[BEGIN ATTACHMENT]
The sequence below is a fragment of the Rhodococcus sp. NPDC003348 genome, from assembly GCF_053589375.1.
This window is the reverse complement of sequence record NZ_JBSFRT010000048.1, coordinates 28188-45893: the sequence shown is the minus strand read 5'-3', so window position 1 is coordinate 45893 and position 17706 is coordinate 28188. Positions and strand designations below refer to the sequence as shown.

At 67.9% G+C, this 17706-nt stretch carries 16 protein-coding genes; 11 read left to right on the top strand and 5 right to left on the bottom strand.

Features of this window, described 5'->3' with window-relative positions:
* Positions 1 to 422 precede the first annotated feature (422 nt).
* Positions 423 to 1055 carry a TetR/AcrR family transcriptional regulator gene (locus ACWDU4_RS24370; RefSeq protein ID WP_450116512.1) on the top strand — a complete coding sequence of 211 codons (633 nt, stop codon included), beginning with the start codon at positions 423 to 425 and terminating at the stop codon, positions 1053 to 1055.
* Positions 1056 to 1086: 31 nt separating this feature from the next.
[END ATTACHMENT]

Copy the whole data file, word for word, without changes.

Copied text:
The sequence below is a fragment of the Rhodococcus sp. NPDC003348 genome, from assembly GCF_053589375.1.
This window is the reverse complement of sequence record NZ_JBSFRT010000048.1, coordinates 28188-45893: the sequence shown is the minus strand read 5'-3', so window position 1 is coordinate 45893 and position 17706 is coordinate 28188. Positions and strand designations below refer to the sequence as shown.

At 67.9% G+C, this 17706-nt stretch carries 16 protein-coding genes; 11 read left to right on the top strand and 5 right to left on the bottom strand.

Features of this window, described 5'->3' with window-relative positions:
* Positions 1 to 422 precede the first annotated feature (422 nt).
* Positions 423 to 1055 carry a TetR/AcrR family transcriptional regulator gene (locus ACWDU4_RS24370; RefSeq protein ID WP_450116512.1) on the top strand — a complete coding sequence of 211 codons (633 nt, stop codon included), beginning with the start codon at positions 423 to 425 and terminating at the stop codon, positions 1053 to 1055.
* Positions 1056 to 1086: 31 nt separating this feature from the next.